“Jesus’ supernatural vision regarding people’s potential gave him irrepressible optimism as he engaged with vagrants, liars, cowards, and crooks. To them all, the promise was the same. The old can become new, Jesus said. The fallen can be restored. The prideful can be humbled. The wanderers can come home. The weak can become strong. Derelicts can become disciples. At its core, this is what it means to develop friendships with spiritual goals in mind. Jesus truly believed in the power of God to transform human lives — a belief that motivated his insatiable pursuit of all sorts of people at all points on the spiritual spectrum. He was fierce in his determination to look past ill-timed comments and inappropriate actions. He dreamed about what could happen in a person’s life if God’s power were released in them — and so he pushed through people’s fear and sin, and he kept including people, loving people, and lifting people up to their fullest potential.”—Just Walk Across the Room: Simple Steps Pointing People to Faith by Bill Hybels
Seeking to stake a claim in the tablet computer market alongside Apple and Samsung, Amazon.com on Wednesday revealed plans to begin selling a color touchscreen tablet.
Named the Kindle Fire, the device has a 7-inch touchscreen, weighs 14.6 ounces and is outfitted with a dual-core processor. But the most important feature may be the price. At $199 the Fire is less than half the price of the Apple iPad, which starts at $499. It is the first tablet from a major company to seriously undercut the iPad in price.
Jeffrey P. Bezos, Amazon’s founder and chief executive, who showed off the Fire on stage at a news conference in Manhattan, said it was meant to build on the popularity of the company’s e-readers and appeal to a broader audience that also wants to browse the Web and stream music, movies and video. The device has access to Amazon’s library of 18 million e-books, songs and movies and television shows, and can run Android applications that have been approved by Amazon.
There is also a newsstand for users who want to subscribe to magazines, with titles like Cosmopolitan, Vanity Fair, Wired and Glamour.
“We’re building premium products at non-premium prices,” said Mr. Bezos. “We are determined to do that.”
Mr. Bezos also introduced a speedy custom-built mobile browser, called Amazon Silk, which he said was “cloud-accelerated,” combining Amazon’s computing cloud with the Kindle Fire device. “It’s truly a technical achievement,” he said.
In South Korea to reduce the country's addiction to private, after-hours tutoring academies (called hagwons), the authorities have begun enforcing a curfew — even paying citizens bounties to turn in violators.
On a wet Wednesday evening in Seoul, six government employees gather at the office to prepare for a late-night patrol. The mission is as simple as it is counterintuitive: to find children who are studying after 10 p.m. And stop them.
In South Korea, it has come to this. To reduce the country’s addiction to private, after-hours tutoring academies (called hagwons), the authorities have begun enforcing a curfew — even paying citizens bounties to turn in violators.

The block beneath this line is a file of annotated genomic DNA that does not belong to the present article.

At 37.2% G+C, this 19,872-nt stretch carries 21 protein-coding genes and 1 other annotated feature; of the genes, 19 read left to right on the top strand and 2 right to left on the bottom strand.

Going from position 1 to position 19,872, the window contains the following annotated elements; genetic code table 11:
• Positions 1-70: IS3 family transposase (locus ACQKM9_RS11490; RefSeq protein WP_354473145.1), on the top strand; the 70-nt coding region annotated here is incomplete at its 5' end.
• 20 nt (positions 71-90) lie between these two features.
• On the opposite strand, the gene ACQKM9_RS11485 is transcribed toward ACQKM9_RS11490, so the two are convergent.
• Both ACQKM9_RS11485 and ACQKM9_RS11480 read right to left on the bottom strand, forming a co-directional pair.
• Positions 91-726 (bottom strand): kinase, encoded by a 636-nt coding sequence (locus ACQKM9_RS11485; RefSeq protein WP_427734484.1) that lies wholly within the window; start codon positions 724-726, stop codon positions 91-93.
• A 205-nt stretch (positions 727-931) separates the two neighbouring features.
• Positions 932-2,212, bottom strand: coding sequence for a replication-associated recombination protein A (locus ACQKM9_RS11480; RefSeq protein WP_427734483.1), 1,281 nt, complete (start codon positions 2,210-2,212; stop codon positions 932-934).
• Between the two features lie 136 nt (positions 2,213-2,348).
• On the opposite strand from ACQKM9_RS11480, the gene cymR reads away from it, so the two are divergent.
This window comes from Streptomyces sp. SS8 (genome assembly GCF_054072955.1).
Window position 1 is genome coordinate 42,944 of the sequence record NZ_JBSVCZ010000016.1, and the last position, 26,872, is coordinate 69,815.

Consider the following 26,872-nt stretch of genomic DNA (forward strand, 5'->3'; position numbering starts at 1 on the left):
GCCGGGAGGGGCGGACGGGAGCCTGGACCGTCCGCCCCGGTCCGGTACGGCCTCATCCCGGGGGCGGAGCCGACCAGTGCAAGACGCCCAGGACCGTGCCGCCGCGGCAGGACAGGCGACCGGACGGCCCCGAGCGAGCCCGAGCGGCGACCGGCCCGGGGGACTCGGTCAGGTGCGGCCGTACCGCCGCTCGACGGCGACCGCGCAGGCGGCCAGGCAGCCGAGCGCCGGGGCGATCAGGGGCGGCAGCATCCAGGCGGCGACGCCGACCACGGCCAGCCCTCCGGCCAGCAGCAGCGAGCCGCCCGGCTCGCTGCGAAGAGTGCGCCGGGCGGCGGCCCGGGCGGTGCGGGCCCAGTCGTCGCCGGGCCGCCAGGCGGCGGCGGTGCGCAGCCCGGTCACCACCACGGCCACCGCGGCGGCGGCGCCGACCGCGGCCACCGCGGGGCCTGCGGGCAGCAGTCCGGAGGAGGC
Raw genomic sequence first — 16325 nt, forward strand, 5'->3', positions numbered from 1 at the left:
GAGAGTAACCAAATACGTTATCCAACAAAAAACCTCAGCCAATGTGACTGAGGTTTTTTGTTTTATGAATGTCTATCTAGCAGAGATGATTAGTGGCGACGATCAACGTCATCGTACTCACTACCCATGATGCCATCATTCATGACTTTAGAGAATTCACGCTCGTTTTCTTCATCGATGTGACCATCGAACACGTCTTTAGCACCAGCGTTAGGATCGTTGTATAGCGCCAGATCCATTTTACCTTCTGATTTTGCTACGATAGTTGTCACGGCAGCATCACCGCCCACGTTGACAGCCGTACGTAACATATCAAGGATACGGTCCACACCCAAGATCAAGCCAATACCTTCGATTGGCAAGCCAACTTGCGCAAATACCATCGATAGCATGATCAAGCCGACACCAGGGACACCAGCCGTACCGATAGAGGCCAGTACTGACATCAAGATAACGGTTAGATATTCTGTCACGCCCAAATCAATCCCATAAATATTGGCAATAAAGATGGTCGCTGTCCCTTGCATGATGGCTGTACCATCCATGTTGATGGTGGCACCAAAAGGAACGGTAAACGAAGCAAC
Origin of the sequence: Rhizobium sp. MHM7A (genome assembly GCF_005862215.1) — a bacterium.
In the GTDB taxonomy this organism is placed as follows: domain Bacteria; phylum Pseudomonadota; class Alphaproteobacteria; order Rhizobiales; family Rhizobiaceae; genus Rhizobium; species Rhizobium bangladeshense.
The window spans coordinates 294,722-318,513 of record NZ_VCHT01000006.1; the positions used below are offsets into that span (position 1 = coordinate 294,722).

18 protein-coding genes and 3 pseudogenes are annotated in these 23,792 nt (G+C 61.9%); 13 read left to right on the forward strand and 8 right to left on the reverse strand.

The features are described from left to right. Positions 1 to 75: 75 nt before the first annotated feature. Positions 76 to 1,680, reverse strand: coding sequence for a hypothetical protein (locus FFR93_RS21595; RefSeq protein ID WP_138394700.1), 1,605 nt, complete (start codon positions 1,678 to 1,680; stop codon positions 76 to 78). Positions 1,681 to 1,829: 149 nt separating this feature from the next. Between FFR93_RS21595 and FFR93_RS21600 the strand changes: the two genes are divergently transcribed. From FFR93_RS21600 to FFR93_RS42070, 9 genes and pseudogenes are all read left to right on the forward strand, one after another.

South Korea’s hagwon crackdown is one part of a larger quest to tame the country’s culture of educational masochism. At the national and local levels, politicians are changing school testing and university admissions policies to reduce student stress and reward softer qualities like creativity. “One-size-fits-all, government-led uniform curriculums and an education system that is locked only onto the college-entrance examination are not acceptable,” President Lee Myung-bak vowed at his inauguration in 2008.
But cramming is deeply embedded in Asia, where top grades — and often nothing else — have long been prized as essential for professional success. Before toothbrushes or printing presses, there were civil service exams that could make or break you. Chinese families have been hiring test-prep tutors since the 7th century. Modern-day South Korea has taken this competition to new extremes. In 2010, 74% of all students engaged in some kind of private after-school instruction, sometimes called shadow education, at an average cost of $2,600 per student for the year. There are more private instructors in South Korea than there are schoolteachers, and the most popular of them make millions of dollars a year from online and in-person classes. When Singapore’s Education Minister was asked last year about his nation’s reliance on private tutoring, he found one reason for hope: “We’re not as bad as the Koreans.”
In Seoul, legions of students who fail to get into top universities spend the entire year after high school attending hagwons to improve their scores on university admissions exams. And they must compete even to do this. At the prestigious Daesung Institute, admission is based (diabolically enough) on students’ test scores. Only 14% of applicants are accepted. After a year of 14-hour days, about 70% gain entry to one of the nation’s top three universities.
Today, Sly Stone — one of the greatest figures in soul-music history — is homeless, his fortune stolen by a lethal combination of excess, substance abuse and financial mismanagement. He lays his head inside a white camper van ironically stamped with the words “Pleasure Way” on the side. The van is parked on a residential street in Crenshaw, the rough Los Angeles neighborhood where “Boyz n the Hood” was set. A retired couple makes sure he eats once a day, and Stone showers at their house. The couple’s son serves as his assistant and driver.
Billy Beane of ‘Moneyball’ Has Given Up on His Own Hollywood Ending